The government’s attempt to make it harder for public sector workers, including civil servants in the Border Force, to go on strike is "reprehensible, provocative and vindictive", civil service union PCS has said.
Business secretary Grant Shapps outlined new proposed laws on Tuesday which would give the government powers to ensure some public servants must continue to work during strike action.
The bill would allow employers in “critical public sectors” to maintain minimum levels of service during strikes, the Department for Business, Energy and Industrial Strategy said. If unions failed to comply with the obligations, they would lose legal protection from damages.
Mark Serwotka, PCS’s general secretary, said: "We shall oppose this hostile legislation to protect our members’ rights.
"It’s reprehensible, provocative and vindictive, and we’ll fight the legislation every step of the way.”
Serwotka said the bill "puts power in the hands of the wrong people".
“It gives all the power to ministers and employers instead of our members who are being denied their democratic right to strike," he said.
“It paves the way for workers who have voted for strike action being sacked if they refuse to turn up for work on a strike day. "
Border Force staff who are represented by PCS walked out over the festive period, holding strikes at London Heathrow, London Gatwick, Manchester, Birmingham, Cardiff and Glasgow airports, as well as the Port of Newhaven, on 23-26 and 28-31 December. The government responded by drafting around 600 army personnel in to provide emergency cover.
BEIS said the legislation would “ensure that striking workers don’t put the public’s lives at risk and prevent people getting to work, accessing healthcare, and safely going about their daily lives”.
“The first job of any government is to keep the public safe," business secretary Grant Shapps said:
“Because whilst we absolutely believe in the ability to strike, we are duty-bound to protect the lives and livelihoods of the British people.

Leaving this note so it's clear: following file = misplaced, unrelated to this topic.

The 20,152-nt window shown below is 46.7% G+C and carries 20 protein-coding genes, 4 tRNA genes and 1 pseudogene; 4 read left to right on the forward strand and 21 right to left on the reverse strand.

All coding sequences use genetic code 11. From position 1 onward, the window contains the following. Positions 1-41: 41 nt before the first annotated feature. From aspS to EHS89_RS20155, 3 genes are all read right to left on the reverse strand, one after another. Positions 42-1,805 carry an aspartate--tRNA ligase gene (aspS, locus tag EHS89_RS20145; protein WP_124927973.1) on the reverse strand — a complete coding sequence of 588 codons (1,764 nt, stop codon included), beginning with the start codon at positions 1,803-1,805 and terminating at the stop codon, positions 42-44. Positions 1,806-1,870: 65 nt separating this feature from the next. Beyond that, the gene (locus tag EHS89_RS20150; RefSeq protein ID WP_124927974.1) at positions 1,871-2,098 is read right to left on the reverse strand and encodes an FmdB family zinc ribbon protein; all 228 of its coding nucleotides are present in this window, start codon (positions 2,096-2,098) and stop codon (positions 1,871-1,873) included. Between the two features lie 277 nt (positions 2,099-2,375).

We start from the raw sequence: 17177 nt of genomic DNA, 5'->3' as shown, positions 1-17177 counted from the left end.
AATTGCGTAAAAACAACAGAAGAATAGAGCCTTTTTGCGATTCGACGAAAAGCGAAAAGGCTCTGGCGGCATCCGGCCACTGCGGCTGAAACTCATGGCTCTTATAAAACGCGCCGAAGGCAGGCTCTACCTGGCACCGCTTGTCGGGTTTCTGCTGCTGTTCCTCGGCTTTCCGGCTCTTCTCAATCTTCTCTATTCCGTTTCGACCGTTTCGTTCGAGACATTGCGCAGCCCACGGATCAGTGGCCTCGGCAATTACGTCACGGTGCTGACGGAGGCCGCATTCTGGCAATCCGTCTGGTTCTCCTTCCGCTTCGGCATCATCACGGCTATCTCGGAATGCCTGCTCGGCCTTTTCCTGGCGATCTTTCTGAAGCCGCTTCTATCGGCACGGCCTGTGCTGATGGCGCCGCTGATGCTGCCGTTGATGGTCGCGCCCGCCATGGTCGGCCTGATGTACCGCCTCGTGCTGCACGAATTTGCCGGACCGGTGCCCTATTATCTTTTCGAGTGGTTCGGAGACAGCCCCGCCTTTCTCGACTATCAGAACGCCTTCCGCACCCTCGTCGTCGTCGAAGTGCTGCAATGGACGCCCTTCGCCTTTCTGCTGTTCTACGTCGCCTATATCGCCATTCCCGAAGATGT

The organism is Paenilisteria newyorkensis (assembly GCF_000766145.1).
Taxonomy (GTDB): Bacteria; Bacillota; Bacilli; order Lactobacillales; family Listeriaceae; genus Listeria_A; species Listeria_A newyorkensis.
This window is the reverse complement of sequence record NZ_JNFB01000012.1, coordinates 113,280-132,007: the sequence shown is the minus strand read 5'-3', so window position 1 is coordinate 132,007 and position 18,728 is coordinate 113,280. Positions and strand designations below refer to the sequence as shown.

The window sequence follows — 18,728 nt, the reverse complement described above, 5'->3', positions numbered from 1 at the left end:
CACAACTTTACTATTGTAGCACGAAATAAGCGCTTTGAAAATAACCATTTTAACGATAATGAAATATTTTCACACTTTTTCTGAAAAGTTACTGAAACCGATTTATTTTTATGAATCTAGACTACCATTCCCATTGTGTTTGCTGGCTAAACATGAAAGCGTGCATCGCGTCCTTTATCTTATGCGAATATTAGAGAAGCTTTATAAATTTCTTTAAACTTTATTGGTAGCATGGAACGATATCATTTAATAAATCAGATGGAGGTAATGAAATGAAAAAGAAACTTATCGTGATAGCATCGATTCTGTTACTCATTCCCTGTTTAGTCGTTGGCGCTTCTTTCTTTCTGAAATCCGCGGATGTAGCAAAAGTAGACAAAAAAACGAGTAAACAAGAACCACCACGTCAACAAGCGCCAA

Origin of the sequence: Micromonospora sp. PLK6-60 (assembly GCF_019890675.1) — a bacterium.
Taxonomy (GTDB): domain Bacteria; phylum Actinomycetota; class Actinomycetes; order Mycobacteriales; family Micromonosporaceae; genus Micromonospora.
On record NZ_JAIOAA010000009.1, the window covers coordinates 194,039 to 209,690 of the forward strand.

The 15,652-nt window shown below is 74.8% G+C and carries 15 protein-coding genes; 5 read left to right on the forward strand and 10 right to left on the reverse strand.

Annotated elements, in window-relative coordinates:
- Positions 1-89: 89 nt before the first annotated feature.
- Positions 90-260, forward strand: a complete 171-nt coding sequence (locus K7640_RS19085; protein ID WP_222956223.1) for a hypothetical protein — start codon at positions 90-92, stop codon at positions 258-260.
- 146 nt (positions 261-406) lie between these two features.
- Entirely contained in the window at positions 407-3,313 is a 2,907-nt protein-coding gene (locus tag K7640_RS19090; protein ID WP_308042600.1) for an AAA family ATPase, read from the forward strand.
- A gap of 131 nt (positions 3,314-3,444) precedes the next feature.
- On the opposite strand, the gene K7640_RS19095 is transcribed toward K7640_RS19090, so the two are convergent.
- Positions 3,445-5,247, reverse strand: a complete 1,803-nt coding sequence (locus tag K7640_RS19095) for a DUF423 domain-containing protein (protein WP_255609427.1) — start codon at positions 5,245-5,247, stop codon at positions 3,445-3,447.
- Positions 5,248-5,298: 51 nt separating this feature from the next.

“I am introducing a bill that will give government the power to ensure that vital public services will have to maintain a basic function, by delivering minimum safety levels ensuring that lives and livelihoods are not lost.
“We do not want to have to use this legislation unless we have to, but we must ensure the safety of the British public.”
The government said similar legislation has been introduced by many countries across the world, including Italy and Spain, but PCS said the UK already has some of the toughest strike regulations in Europe.
BEIS has not specified what levels of service would be required.
The department said it would first hold consultations on minimum service levels for fire, ambulance, and rail services, “recognising the severe disruption that the public faces when these services are impacted by strikes, especially the immediate risk to public safety when blue-light services are disrupted”.
BEIS said it does not initially plan to introduce the powers for the other sectors included in the bill – border security, education, other health and transport services and nuclear decommissioning – as it expects them to reach a “sensible and voluntary agreement” on minimum service levels.
However, the bill will give the government the power to step in and set minimum service levels if it deems it necessary.
The government said it hopes to pass the legislation by the end of this year.
Sunak’s government has intensified efforts to water down strikes after a wave of industrial action across the publis sector last year as wages stagnated and inflation soared. In December, PCS, the civil service’s biggest union, joined nurses, rail workers, Royal Mail staff and others in taking action.
Fellow civil service unions Prospect and the FDA are also considering strike action. The FDA has begun a begun a formal ballot of fast streamers, while Prospect members backed action in an indicative vote held last year and said it would begin a formal ballot soon if its demands are not met.
Cabinet Office minister Jeremy Quin has invited civil service unions for talks to resolve the disputes. The unions have urged ministers to move out of “listening mode” and put meaningful offers on the table to resolve pay disputes.